Leadership Framework

Continuing Professional Development (CPD) points: 2

As a part of our improvement programme, GCS2020, we are creating new tools, models and processes to ensure that we are fit for the future.

Leadership Framework 2020

PDF, 986KB, 17 pages


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Alex Aiken, Executive Director of Government Communication Service (GCS)

“As a profession, the Government Communication Service (GCS) cannot afford to stand still, it must continually evolve. Science, technology and society are changing at an exciting and rapid pace. As well as excellence in our professional and technical communication skills, we need excellent leadership to meet these challenges. As a part of our improvement programme, GCS2020, we are creating new tools, models and processes to ensure that we are fit for the future.

We already have established technical competencies for our recruitment and development of people across all grades and disciplines. However, until now, there has been less focus on the strengths and behaviours of GCS professionals – how we think and how we deliver, not just what we do. For me, this is just as important an aspect of leadership. It is not just technically knowing what to do, but also ensuring that you support and bring out the best of those you work with.

I believe that we lead at every level. We all have a responsibility to be leaders and to demonstrate the leadership behaviours set out in the Civil Service Leadership Statement; to be inspiring, confident and empowering. Each of us will have our own examples of great leadership in mind, whether it is somebody you know at work or somebody you have seen in the news or world leadership space. But whoever you aspire to emulate, it is likely that they demonstrate these three characteristics in one way or another.

Our new leadership framework builds on this to set out what great communication leadership looks like. We set out that we want our leaders to be strong strategic thinkers, creative, collaborative, connected and ultimately trusted. Wherever you are in your career, these strengths will support you to build on your leadership capability and progress and develop in line with your goals”.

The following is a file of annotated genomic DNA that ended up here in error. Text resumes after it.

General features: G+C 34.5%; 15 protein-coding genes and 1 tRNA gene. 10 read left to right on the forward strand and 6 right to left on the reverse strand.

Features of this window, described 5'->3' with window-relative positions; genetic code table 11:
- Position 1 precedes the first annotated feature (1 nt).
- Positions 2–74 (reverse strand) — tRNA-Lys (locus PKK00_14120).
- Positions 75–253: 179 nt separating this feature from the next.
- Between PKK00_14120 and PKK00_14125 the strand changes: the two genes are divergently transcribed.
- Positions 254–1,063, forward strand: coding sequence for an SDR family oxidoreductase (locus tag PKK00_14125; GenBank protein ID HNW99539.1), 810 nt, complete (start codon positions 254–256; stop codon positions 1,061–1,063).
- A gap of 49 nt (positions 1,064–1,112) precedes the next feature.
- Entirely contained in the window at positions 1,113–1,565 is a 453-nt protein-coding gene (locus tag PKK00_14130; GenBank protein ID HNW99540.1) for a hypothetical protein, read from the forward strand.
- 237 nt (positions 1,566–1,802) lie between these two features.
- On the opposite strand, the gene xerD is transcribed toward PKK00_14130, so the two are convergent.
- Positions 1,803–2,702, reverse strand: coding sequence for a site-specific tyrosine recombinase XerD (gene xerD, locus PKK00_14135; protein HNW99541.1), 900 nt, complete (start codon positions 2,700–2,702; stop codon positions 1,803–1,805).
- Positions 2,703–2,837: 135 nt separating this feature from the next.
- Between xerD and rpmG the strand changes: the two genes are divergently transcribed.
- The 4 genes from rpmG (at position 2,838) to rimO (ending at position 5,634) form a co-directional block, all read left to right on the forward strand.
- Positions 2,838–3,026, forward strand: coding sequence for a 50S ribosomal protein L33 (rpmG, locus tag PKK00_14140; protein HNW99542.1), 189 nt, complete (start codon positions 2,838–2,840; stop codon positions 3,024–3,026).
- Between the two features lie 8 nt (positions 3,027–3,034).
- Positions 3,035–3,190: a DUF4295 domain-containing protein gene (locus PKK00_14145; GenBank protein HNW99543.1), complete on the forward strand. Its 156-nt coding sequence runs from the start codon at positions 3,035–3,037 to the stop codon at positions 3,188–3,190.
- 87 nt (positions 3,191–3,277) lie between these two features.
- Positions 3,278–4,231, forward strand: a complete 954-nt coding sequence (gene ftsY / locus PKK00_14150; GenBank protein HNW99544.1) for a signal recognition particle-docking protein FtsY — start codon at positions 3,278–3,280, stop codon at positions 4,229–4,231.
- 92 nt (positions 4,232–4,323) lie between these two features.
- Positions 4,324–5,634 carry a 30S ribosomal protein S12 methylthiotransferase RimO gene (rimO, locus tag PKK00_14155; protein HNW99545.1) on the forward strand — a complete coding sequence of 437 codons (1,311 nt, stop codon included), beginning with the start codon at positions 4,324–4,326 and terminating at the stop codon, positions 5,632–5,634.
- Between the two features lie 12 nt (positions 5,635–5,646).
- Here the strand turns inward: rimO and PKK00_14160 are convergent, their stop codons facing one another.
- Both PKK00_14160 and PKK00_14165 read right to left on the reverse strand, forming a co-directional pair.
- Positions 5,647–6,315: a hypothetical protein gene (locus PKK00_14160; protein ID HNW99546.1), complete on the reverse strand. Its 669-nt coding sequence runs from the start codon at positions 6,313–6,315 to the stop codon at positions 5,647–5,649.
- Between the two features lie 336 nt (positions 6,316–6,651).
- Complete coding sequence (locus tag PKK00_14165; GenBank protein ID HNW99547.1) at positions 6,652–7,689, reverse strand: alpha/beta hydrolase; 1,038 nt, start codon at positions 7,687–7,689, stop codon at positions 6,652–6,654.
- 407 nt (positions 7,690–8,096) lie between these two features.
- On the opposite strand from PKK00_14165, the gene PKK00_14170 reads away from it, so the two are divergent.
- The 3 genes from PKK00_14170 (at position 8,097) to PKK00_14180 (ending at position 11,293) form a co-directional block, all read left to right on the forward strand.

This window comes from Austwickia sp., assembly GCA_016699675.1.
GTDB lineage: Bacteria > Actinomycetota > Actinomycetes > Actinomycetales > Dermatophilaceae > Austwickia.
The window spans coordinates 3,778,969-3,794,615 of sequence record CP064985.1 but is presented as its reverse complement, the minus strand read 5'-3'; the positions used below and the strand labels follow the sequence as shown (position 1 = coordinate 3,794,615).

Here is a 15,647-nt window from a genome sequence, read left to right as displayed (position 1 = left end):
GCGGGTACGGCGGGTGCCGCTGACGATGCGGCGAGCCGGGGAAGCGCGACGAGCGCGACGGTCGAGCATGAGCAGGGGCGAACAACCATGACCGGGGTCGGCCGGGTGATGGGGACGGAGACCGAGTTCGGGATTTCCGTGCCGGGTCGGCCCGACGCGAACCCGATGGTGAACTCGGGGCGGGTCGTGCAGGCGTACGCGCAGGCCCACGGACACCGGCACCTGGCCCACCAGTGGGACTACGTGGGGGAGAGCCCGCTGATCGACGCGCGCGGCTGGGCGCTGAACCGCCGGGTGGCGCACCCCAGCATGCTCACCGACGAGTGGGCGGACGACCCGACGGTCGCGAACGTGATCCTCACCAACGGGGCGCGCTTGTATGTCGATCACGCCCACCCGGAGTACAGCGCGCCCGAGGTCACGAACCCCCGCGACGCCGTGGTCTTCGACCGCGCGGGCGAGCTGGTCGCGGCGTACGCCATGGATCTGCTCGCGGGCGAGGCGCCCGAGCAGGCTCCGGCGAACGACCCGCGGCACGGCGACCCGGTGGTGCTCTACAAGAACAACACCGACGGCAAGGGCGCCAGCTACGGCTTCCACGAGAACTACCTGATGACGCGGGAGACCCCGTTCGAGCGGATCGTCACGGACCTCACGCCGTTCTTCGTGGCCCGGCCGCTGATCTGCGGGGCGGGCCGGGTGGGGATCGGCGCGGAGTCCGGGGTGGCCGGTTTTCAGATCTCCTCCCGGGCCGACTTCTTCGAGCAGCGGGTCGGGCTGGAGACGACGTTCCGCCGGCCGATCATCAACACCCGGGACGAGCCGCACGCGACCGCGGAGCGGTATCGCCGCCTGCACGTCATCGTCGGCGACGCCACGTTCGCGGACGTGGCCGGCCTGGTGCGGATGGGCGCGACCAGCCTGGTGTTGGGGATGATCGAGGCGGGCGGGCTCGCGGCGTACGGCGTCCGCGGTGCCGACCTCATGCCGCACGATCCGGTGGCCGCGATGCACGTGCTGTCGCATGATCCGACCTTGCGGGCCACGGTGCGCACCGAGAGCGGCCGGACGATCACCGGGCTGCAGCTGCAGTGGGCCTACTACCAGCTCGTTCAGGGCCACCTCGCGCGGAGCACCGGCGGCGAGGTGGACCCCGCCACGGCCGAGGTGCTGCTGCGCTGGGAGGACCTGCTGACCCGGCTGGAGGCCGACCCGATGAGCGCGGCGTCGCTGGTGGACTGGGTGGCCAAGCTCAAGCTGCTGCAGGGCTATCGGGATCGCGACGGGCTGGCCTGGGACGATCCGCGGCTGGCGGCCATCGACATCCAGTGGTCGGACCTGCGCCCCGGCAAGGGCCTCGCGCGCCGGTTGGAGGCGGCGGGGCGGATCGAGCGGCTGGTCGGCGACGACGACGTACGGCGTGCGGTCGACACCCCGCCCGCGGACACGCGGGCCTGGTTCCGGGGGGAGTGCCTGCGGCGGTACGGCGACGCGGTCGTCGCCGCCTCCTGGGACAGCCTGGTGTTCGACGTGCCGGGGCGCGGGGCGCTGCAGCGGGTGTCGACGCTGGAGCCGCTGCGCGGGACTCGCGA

GCS Leadership Framework Summary

See the diagram for the GCS Leadership Framework Summary on page 4.

How to use the GCS Leadership Framework Summary

Strategic thinking is at the heart of good communications. We deliver the priorities of the Government by understanding the most effective ways to influence the resources that we have, making deliberate choices to provide the most effective outcomes for the public benefit. We consider the big picture, including the social and political context, being flexible and
responsive to a rapidly changing world and understanding the changing needs of our audiences.

Government Communications professionals at all levels also need to:

  • Be connected and perceptive to our audiences, understand their perspective using research, behavioural science and emotional intelligence. We will listen to, understand and interpret the needs and priorities of our audience from a range of diverse backgrounds.
  • Be creative in finding new, innovative and effective ways to engage and influence our audience. We will foster an environment that supports bold and courageous communications, encouraging teams to continually push the boundaries of creativity.
  • Be collaborative with one another and work in partnership across government and professions, as well as with our partners and audience. We will take collective responsibility and have clear accountability throughout, taking an audience-based approach to our communications.